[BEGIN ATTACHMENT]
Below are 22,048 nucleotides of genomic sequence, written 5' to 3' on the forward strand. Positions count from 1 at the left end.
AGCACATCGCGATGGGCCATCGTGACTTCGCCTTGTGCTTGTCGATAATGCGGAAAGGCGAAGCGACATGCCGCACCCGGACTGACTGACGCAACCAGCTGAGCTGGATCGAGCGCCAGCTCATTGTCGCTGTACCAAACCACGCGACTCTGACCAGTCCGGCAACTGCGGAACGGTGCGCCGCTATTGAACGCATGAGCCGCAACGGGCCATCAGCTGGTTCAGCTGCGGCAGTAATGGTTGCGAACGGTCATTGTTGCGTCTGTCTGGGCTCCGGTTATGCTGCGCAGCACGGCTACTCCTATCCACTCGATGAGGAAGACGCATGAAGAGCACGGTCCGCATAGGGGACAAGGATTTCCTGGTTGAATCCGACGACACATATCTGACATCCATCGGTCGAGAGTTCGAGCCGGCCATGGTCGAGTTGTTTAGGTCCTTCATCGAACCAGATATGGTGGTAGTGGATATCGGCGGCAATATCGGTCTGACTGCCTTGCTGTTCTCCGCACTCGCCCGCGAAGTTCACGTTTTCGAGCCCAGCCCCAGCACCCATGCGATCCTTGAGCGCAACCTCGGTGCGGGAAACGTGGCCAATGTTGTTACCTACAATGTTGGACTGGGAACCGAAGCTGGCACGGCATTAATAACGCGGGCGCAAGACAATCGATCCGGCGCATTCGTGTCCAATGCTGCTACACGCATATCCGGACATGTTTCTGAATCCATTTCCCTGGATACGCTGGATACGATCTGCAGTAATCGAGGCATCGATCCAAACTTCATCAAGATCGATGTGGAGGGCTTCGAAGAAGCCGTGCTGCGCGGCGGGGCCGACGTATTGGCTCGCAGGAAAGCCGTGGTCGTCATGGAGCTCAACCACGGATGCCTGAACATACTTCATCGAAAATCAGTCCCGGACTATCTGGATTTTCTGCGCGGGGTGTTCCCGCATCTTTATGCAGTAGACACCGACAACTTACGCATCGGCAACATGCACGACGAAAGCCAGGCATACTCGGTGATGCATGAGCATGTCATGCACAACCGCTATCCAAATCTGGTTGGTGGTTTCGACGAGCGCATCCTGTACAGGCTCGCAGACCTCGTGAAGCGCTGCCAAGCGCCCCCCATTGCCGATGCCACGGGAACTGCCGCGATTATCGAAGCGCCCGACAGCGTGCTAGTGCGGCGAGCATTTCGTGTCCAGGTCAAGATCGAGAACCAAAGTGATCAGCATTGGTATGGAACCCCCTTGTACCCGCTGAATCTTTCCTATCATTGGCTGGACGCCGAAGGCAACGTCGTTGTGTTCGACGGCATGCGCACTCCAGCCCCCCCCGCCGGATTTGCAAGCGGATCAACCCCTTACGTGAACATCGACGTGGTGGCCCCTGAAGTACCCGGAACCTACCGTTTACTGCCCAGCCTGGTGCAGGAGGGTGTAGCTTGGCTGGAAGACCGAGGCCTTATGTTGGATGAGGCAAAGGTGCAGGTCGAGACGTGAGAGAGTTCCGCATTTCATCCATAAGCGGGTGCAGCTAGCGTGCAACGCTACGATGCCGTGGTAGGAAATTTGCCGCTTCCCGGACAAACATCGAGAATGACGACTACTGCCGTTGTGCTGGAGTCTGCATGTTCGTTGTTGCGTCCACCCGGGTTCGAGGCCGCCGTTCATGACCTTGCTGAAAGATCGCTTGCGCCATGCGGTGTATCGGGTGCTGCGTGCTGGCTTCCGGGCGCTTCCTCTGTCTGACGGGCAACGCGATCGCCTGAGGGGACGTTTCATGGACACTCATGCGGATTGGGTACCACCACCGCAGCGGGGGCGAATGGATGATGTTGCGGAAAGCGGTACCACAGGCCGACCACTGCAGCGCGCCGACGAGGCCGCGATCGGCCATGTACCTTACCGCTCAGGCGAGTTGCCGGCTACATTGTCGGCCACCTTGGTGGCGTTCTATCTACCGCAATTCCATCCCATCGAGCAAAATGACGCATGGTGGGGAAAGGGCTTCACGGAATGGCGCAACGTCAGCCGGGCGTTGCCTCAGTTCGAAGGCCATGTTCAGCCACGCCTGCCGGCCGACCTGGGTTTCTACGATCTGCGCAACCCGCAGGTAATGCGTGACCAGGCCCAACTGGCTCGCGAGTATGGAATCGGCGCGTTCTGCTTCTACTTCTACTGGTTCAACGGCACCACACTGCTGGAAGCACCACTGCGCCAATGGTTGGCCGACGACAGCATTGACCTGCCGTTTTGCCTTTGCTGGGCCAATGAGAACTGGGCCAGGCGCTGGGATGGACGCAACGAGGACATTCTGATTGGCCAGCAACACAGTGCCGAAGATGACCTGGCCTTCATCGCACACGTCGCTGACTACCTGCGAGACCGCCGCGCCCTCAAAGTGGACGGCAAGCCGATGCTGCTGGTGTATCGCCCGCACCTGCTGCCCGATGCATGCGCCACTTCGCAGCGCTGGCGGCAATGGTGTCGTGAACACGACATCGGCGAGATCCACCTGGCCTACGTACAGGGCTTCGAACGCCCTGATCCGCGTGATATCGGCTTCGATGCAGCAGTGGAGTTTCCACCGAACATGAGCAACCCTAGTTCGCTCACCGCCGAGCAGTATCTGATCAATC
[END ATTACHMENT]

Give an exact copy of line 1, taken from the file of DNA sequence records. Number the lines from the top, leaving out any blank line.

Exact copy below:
Below are 22,048 nucleotides of genomic sequence, written 5' to 3' on the forward strand. Positions count from 1 at the left end.